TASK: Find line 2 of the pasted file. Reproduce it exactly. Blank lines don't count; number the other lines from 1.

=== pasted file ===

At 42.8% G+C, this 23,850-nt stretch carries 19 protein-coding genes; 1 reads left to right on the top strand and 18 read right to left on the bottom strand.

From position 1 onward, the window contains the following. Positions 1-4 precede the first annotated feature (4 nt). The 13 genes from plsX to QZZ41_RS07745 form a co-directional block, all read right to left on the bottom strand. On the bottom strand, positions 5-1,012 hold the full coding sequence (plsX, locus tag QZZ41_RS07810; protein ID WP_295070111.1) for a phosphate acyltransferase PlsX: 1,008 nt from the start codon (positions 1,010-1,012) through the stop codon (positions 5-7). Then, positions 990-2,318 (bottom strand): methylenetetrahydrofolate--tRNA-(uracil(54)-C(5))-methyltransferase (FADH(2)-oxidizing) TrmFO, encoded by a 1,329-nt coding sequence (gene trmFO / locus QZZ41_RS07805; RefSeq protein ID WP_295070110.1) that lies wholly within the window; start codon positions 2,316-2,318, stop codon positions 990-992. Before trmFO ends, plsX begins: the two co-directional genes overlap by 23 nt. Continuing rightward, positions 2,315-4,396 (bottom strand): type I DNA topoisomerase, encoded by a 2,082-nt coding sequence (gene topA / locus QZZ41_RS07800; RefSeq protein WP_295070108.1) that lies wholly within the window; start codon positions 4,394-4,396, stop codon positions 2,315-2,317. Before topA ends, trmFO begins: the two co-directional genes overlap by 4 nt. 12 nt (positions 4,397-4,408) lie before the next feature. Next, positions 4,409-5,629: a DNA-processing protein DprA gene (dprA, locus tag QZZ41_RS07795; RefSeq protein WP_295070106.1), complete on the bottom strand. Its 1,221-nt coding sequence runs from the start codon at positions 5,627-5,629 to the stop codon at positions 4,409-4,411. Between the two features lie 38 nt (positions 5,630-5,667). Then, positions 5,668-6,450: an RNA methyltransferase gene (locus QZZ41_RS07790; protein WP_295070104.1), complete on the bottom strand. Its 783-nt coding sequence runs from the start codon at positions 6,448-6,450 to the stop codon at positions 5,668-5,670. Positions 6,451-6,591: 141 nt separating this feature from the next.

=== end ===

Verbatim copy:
From position 1 onward, the window contains the following. Positions 1-4 precede the first annotated feature (4 nt). The 13 genes from plsX to QZZ41_RS07745 form a co-directional block, all read right to left on the bottom strand. On the bottom strand, positions 5-1,012 hold the full coding sequence (plsX, locus tag QZZ41_RS07810; protein ID WP_295070111.1) for a phosphate acyltransferase PlsX: 1,008 nt from the start codon (positions 1,010-1,012) through the stop codon (positions 5-7). Then, positions 990-2,318 (bottom strand): methylenetetrahydrofolate--tRNA-(uracil(54)-C(5))-methyltransferase (FADH(2)-oxidizing) TrmFO, encoded by a 1,329-nt coding sequence (gene trmFO / locus QZZ41_RS07805; RefSeq protein ID WP_295070110.1) that lies wholly within the window; start codon positions 2,316-2,318, stop codon positions 990-992. Before trmFO ends, plsX begins: the two co-directional genes overlap by 23 nt. Continuing rightward, positions 2,315-4,396 (bottom strand): type I DNA topoisomerase, encoded by a 2,082-nt coding sequence (gene topA / locus QZZ41_RS07800; RefSeq protein WP_295070108.1) that lies wholly within the window; start codon positions 4,394-4,396, stop codon positions 2,315-2,317. Before topA ends, trmFO begins: the two co-directional genes overlap by 4 nt. 12 nt (positions 4,397-4,408) lie before the next feature. Next, positions 4,409-5,629: a DNA-processing protein DprA gene (dprA, locus tag QZZ41_RS07795; RefSeq protein WP_295070106.1), complete on the bottom strand. Its 1,221-nt coding sequence runs from the start codon at positions 5,627-5,629 to the stop codon at positions 4,409-4,411. Between the two features lie 38 nt (positions 5,630-5,667). Then, positions 5,668-6,450: an RNA methyltransferase gene (locus QZZ41_RS07790; protein WP_295070104.1), complete on the bottom strand. Its 783-nt coding sequence runs from the start codon at positions 6,448-6,450 to the stop codon at positions 5,668-5,670. Positions 6,451-6,591: 141 nt separating this feature from the next.